The corporate legacy media spent the bulk of its lobbying power over the past two years demanding Congress pass the Journalism Competition and Preservation Act (JCPA), a proposed bill that would have forced Big Tech to funnel money to a cartel made up of establishment media companies.
But Big Tech was always ready and willing to bail out the media voluntarily, as evidenced by Google's latest deal with the New York Times.
Google will pay the left-leaning establishment newspaper approximately $100 million over three years as part of a broad deal to allow the tech giant to feature the NYT's content across its platforms.
The deal follows other bonanza payments from Google to media companies, including Rupert Murdoch's News Corp, whose lobbyists pushed heavily for the JCPA while Democrats controlled Congress.
It was a News Corp publication, the Wall Street Journal, that broke news of the NYT's upcoming big tech windfall.
Via the Wall Street Journal:
The deal includes the Times' participation in Google News Showcase, a product that pays publishers to feature their content on Google News and some other Google platforms, some of the people said. The product has yet to be launched in the U.S., but is available in other countries including Germany, Brazil and Australia.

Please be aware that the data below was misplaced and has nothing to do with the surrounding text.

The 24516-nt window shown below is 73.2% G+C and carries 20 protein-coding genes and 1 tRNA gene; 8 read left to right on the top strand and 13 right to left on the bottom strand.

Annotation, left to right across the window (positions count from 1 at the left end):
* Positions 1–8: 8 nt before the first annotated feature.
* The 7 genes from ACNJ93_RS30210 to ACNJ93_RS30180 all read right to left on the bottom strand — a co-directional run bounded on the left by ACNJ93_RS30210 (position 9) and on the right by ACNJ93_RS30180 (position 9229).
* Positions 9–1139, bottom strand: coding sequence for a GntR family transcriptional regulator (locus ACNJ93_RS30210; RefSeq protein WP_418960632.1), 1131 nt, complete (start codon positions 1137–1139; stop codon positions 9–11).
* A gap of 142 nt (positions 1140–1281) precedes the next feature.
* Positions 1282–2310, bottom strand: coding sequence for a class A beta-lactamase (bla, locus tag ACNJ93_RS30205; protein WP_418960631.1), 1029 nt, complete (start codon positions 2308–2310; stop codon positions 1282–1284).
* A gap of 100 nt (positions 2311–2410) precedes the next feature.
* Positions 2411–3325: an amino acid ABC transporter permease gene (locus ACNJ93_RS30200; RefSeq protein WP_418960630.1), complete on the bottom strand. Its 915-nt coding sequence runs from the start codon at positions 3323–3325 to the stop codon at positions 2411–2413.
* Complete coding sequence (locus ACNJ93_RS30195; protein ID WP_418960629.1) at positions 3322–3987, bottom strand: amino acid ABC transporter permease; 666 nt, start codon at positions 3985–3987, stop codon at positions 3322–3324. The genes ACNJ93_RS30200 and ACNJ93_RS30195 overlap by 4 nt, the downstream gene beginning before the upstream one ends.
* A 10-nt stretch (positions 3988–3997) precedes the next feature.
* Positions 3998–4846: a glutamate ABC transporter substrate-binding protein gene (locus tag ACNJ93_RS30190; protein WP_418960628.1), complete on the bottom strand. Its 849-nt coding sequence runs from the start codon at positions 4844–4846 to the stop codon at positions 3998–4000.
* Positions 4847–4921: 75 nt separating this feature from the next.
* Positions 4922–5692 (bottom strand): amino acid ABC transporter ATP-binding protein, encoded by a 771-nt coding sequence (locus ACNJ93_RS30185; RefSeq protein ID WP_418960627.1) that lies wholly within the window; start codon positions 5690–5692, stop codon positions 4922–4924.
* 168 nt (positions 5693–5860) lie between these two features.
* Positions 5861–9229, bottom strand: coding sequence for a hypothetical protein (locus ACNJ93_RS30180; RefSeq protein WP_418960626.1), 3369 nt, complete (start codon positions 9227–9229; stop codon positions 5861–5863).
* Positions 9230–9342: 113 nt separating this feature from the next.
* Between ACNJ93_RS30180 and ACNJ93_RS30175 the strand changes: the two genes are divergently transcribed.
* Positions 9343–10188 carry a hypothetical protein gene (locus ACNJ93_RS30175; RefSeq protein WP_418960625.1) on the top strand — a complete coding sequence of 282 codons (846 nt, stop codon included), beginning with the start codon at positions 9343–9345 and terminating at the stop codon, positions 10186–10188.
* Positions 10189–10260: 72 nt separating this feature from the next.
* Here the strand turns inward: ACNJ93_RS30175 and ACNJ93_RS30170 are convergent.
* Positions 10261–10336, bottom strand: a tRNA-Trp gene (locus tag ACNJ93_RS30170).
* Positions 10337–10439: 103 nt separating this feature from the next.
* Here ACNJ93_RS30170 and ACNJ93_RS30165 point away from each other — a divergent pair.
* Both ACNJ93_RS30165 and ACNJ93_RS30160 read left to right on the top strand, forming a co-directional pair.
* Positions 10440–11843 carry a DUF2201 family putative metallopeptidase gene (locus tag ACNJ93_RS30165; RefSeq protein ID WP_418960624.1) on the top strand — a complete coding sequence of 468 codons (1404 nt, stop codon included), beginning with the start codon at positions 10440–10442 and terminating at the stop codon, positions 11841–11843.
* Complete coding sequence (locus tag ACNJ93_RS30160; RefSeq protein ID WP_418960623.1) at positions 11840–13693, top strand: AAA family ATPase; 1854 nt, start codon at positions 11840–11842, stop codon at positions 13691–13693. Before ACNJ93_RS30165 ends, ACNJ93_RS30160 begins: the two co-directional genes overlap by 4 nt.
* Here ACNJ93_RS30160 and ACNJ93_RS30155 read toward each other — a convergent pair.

News Corp, parent of Journal publisher Dow Jones & Co., is among the publishers that previously have reached agreements with Google over Showcase and other elements. News Corp in early 2021 announced a multiyear deal with Google and said the deal and other partnerships would generate a combined annual revenue of more than $100 million. Beyond the Journal, News Corp owns news organizations in Australia and the U.K., as well as Barron's, MarketWatch and the New York Post in the U.S.
Per the WSJ's report, the deal also encompasses "content distribution and subscriptions, as well as using Google tools for marketing and ad-product experimentation," although further details of these elements were not revealed by either party.